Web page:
One fourth of all people with lung cancer have no symptoms when the cancer is diagnosed. These cancers are usually identified incidentally when a chest x-ray is performed for another reason. The other three fourths of people develop some symptoms. The symptoms are due to direct effects of the primary tumor; to effects of metastatic tumors in other parts of the body; or to malignant disturbances of hormones, blood, or other systems.
Symptoms of primary lung cancers include cough, coughing up blood, chest pain, and shortness of breath.
A new cough in a smoker or a former smoker should raise concern for Lung Cancer.
A cough that does not go away or gets worse over time should be evaluated by a health care provider.
Coughing up blood (hemoptysis) occurs in a significant number of people who have lung cancer. Any amount of coughed-up blood should cause alarm.
Chest pain is a symptom in about one fourth of people with lung cancer. The pain is dull, aching, and persistent and may involve other structures surrounding the lung.
Shortness of breath usually results from a blockage in part of the lung, collection of fluid around the lung (pleural effusion), or the spread of tumor through the lungs.
Wheezing or hoarseness may signal blockage or inflammation in the lungs that may go along with cancer.
Repeated respiratory infections, such as bronchitis or pneumonia, can be a sign of lung cancer.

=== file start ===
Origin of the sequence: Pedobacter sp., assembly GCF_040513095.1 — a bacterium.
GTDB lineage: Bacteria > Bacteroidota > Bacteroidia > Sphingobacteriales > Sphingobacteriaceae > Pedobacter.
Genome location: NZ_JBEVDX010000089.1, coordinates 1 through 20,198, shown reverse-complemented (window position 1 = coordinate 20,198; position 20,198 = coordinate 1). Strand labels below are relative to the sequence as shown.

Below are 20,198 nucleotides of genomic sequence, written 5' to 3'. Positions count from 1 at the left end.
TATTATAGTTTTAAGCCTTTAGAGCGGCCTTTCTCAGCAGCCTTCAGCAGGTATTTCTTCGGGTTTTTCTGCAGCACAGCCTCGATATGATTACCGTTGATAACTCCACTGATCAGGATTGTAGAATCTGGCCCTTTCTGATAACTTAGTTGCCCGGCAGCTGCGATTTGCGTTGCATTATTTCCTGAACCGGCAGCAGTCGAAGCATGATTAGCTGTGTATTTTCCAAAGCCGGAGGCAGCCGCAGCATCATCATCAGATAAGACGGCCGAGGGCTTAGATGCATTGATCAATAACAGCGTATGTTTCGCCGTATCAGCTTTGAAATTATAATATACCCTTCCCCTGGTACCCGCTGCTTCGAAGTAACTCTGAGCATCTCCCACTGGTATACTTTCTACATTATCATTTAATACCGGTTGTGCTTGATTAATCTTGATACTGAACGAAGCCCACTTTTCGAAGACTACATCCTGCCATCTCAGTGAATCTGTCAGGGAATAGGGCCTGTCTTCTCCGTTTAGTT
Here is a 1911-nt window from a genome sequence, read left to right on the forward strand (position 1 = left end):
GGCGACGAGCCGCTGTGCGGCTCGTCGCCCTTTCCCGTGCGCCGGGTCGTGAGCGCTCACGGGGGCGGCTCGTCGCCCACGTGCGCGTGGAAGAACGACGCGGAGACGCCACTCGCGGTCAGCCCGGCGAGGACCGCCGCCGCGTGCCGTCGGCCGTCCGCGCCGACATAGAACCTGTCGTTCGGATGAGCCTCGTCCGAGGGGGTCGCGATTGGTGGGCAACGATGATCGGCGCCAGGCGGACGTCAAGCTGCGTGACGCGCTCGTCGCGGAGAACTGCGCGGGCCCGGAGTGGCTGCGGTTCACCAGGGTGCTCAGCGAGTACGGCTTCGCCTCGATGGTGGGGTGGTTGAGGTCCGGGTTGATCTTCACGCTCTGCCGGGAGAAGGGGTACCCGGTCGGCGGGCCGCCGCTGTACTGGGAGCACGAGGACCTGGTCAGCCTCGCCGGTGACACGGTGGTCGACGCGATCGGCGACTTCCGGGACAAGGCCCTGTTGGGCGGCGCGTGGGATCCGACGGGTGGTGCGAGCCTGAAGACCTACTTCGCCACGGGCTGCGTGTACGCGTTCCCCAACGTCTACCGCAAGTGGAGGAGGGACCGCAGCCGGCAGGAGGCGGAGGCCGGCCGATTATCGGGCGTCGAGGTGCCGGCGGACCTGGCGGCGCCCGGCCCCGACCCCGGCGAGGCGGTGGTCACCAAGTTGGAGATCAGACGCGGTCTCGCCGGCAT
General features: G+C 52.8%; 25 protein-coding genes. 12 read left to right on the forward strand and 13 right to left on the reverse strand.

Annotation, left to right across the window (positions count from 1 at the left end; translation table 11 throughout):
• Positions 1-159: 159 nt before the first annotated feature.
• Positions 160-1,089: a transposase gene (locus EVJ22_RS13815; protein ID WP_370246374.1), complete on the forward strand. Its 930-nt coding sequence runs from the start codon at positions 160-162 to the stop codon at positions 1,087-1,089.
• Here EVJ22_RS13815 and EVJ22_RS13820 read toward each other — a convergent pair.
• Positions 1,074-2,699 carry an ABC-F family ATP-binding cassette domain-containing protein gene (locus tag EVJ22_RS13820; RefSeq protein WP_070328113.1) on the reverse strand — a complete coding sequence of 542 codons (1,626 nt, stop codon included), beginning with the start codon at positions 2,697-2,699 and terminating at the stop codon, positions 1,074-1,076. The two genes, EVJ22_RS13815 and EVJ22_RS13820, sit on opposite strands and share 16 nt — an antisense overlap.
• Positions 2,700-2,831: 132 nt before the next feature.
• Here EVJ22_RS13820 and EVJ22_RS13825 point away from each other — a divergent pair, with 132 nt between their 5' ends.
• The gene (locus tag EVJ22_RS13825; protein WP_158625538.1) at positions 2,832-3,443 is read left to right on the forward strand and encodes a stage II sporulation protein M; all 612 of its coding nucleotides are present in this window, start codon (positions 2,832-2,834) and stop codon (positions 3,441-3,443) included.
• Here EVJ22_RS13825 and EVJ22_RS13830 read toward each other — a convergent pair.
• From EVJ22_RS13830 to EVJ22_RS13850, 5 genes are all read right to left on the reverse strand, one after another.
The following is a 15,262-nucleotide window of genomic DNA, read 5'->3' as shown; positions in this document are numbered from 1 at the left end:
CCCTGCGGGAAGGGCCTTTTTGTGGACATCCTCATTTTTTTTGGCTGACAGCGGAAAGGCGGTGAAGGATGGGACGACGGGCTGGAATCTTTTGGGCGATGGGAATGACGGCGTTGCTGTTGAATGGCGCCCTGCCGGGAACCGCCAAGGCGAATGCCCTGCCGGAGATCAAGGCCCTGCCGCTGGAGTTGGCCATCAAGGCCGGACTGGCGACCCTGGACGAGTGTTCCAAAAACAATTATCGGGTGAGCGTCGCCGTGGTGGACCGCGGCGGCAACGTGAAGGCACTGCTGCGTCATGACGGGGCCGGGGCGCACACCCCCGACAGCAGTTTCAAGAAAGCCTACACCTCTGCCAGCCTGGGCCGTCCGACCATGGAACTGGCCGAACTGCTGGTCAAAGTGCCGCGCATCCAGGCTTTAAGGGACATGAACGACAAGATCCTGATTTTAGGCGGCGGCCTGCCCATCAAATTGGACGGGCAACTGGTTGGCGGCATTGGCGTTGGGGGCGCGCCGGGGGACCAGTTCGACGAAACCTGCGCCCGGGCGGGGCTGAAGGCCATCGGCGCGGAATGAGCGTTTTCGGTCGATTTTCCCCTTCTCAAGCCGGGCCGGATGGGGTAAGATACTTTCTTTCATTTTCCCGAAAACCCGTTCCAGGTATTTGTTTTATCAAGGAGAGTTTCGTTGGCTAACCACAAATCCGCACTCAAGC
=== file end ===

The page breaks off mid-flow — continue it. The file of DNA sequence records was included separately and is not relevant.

Symptoms of metastatic lung tumors depend on the location and size. About 30-40% of people with lung cancer have some symptoms or signs of metastatic disease.
Lung cancer most often spreads to the liver, the adrenal glands, the bones, and the brain.
Metastatic lung cancer in the liver usually does not cause any symptoms, at least at the time of diagnosis.
Metastatic lung cancer in the adrenal glands also typically causes no symptoms at the time of diagnosis.
Metastasis to the bones is most common with small cell type cancers but also occurs with other lung cancer types. Lung cancer that has metastasized to the bone causes bone pain, usually in the backbone (vertebrae), the thighbones, and the ribs.
Lung cancer that spreads to the brain can cause difficulties with vision, weakness on one side of the body, and/or seizures.
Paraneoplastic syndromes are the remote, indirect effects of cancer not related to direct invasion. Symptoms include the following:
Clubbing of fingers - The depositing of extra tissue under the nails
New bone formation - Along the lower legs or arms
Anemia - Low numbers of red blood cells and high calcium level or low sodium level in the blood
Other effects - Muscle weakness, skin rashes, and degeneration of the brain
Low sodium levels